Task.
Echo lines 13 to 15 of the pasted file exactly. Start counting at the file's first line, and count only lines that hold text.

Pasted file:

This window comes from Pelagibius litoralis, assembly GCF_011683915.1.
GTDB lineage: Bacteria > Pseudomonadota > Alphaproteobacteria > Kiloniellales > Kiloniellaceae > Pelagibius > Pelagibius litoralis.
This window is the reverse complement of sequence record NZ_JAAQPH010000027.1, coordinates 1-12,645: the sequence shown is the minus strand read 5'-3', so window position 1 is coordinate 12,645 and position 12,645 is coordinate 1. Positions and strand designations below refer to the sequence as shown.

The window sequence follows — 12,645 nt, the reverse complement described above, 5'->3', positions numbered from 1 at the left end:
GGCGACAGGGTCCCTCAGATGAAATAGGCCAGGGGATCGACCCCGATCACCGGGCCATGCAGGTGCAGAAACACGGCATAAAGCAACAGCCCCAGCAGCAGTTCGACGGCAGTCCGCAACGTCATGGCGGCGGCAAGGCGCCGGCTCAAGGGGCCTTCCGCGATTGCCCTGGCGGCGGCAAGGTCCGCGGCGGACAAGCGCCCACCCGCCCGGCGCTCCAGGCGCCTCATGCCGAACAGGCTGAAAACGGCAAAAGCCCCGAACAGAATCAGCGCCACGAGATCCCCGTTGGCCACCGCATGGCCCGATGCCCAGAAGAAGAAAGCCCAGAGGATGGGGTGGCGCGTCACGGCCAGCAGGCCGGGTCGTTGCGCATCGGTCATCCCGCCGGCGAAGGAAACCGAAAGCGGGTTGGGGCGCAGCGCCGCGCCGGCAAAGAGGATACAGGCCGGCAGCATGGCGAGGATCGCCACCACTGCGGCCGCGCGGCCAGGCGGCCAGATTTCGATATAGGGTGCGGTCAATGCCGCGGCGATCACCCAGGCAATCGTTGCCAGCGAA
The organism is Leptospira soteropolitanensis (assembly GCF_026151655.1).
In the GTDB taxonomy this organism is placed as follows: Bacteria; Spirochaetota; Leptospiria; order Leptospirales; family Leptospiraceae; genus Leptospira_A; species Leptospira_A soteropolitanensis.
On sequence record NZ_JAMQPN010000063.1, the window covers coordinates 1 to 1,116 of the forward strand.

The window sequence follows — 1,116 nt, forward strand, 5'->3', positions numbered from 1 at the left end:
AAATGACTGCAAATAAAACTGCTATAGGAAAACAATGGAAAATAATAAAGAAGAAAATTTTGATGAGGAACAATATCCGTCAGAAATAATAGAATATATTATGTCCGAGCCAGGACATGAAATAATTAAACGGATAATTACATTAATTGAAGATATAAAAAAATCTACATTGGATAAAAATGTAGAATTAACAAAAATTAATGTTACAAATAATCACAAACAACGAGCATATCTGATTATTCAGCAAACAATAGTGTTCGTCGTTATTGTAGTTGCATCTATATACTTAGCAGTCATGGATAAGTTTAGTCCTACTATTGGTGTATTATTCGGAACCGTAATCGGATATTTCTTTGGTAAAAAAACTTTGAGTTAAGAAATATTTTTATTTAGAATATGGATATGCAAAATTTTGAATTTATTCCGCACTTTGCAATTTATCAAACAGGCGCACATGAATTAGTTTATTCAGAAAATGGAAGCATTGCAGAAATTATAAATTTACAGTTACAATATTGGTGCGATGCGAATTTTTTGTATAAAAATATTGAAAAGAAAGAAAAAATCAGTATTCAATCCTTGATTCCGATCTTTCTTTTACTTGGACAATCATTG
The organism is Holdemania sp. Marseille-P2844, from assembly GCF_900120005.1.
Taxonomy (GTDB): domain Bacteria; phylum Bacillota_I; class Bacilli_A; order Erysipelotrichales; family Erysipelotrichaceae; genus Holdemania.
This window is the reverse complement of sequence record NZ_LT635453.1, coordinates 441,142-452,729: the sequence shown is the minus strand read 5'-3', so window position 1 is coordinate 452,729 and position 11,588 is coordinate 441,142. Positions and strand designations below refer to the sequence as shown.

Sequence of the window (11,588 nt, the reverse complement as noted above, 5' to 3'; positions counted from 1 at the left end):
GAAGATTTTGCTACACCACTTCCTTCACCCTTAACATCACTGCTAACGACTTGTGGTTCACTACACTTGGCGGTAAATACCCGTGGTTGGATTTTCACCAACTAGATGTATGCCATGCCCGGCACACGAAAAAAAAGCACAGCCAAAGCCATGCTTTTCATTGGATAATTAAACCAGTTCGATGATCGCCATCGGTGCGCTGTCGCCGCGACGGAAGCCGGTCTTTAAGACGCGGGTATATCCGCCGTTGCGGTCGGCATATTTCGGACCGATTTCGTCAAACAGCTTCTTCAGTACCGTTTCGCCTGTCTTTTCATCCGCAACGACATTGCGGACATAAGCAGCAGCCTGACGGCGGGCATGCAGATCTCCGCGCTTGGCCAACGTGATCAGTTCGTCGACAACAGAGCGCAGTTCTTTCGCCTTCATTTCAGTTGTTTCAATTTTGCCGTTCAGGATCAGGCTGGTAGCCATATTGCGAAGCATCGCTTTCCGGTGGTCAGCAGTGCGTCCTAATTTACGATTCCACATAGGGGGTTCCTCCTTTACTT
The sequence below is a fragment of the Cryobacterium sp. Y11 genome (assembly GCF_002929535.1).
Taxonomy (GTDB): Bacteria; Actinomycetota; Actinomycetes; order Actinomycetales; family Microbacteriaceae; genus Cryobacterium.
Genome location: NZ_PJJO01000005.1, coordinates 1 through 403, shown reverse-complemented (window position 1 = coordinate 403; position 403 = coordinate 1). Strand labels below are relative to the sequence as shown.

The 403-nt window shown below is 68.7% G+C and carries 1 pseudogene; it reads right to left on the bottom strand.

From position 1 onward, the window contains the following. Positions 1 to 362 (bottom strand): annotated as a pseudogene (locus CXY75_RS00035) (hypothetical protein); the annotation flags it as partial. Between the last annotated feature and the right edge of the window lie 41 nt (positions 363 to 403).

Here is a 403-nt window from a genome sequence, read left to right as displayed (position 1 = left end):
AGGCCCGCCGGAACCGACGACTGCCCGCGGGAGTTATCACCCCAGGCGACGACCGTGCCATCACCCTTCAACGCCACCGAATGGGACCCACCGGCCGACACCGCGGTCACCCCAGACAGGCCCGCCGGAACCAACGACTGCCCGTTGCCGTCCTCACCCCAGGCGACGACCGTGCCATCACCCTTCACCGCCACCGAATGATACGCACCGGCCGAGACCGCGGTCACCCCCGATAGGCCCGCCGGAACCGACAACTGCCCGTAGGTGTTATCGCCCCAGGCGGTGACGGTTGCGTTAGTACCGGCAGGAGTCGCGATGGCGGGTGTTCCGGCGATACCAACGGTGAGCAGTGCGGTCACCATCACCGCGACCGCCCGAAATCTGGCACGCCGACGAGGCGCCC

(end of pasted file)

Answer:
This window is the reverse complement of sequence record NZ_LT635453.1, coordinates 441,142-452,729: the sequence shown is the minus strand read 5'-3', so window position 1 is coordinate 452,729 and position 11,588 is coordinate 441,142. Positions and strand designations below refer to the sequence as shown.

Sequence of the window (11,588 nt, the reverse complement as noted above, 5' to 3'; positions counted from 1 at the left end):
GAAGATTTTGCTACACCACTTCCTTCACCCTTAACATCACTGCTAACGACTTGTGGTTCACTACACTTGGCGGTAAATACCCGTGGTTGGATTTTCACCAACTAGATGTATGCCATGCCCGGCACACGAAAAAAAAGCACAGCCAAAGCCATGCTTTTCATTGGATAATTAAACCAGTTCGATGATCGCCATCGGTGCGCTGTCGCCGCGACGGAAGCCGGTCTTTAAGACGCGGGTATATCCGCCGTTGCGGTCGGCATATTTCGGACCGATTTCGTCAAACAGCTTCTTCAGTACCGTTTCGCCTGTCTTTTCATCCGCAACGACATTGCGGACATAAGCAGCAGCCTGACGGCGGGCATGCAGATCTCCGCGCTTGGCCAACGTGATCAGTTCGTCGACAACAGAGCGCAGTTCTTTCGCCTTCATTTCAGTTGTTTCAATTTTGCCGTTCAGGATCAGGCTGGTAGCCATATTGCGAAGCATCGCTTTCCGGTGGTCAGCAGTGCGTCCTAATTTACGATTCCACATAGGGGGTTCCTCCTTTACTT